General English

  • noun a soldier on duty, e.g. at a gate.


  • noun a serviceman or servicewoman assigned to guard a military base or installation
  • noun a soldier assigned to watch for any approaching enemy, while others rest or carry out other tasks
  • noun
    (written as Sentry)
    an American-designed E-3 airborne warning and control system (AWACS) aircraft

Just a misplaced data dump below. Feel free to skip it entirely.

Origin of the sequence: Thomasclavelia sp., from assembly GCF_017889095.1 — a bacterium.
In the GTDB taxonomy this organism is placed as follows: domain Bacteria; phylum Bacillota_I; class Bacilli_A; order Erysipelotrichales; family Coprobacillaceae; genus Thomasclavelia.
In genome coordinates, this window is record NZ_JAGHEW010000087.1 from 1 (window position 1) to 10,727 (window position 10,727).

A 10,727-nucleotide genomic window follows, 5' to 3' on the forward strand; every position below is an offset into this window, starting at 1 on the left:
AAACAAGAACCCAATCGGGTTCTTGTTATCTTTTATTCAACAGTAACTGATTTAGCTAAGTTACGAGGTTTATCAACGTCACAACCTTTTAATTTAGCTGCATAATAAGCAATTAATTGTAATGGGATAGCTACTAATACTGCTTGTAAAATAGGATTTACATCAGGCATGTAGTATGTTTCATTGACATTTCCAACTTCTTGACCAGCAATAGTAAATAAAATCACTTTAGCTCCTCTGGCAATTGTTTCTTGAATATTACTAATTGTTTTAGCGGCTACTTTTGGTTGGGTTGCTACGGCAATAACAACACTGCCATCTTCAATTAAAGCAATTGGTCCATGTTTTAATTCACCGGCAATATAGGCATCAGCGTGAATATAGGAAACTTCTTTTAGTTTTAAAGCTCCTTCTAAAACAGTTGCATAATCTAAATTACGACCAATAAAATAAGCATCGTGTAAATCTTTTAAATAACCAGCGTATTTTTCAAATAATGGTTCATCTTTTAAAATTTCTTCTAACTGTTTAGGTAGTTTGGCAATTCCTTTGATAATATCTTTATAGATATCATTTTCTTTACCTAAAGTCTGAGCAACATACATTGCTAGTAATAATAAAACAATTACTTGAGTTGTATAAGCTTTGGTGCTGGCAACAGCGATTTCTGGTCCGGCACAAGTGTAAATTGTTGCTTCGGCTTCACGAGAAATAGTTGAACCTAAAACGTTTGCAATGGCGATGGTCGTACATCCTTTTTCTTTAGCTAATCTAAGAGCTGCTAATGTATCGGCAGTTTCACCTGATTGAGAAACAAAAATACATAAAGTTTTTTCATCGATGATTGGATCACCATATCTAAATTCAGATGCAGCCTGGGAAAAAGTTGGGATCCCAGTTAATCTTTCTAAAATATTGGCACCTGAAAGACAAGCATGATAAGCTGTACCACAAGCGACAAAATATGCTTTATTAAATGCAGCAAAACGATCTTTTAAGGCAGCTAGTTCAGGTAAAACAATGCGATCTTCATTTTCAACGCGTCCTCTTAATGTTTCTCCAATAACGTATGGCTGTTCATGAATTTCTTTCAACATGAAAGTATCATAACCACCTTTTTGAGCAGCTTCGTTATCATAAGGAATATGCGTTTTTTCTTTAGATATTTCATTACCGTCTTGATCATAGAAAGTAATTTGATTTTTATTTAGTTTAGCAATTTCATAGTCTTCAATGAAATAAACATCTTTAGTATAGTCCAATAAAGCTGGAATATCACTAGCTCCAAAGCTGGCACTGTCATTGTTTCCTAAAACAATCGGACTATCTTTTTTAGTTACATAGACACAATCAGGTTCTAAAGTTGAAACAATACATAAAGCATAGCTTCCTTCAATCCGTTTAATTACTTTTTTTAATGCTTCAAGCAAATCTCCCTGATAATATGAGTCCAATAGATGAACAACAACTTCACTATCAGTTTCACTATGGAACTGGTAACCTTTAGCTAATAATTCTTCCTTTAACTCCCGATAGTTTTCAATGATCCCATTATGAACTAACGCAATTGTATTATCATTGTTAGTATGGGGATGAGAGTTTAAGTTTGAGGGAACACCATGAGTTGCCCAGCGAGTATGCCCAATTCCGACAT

Origin & History of “sentry”

Sentry is probably short for the now obsolete centrinell ‘sentry’. this first appeared in the 16th century as a variant of sentinel (16th c.), which came via French sentinelle from Italian sentinella. It is not altogether clear where the Italian noun came from, but it may well have been derived from the verb sentire ‘perceive, watch’, a descendant of Latin sentīre ‘feel’ (from which English gets sense, sentence, sentiment, etc).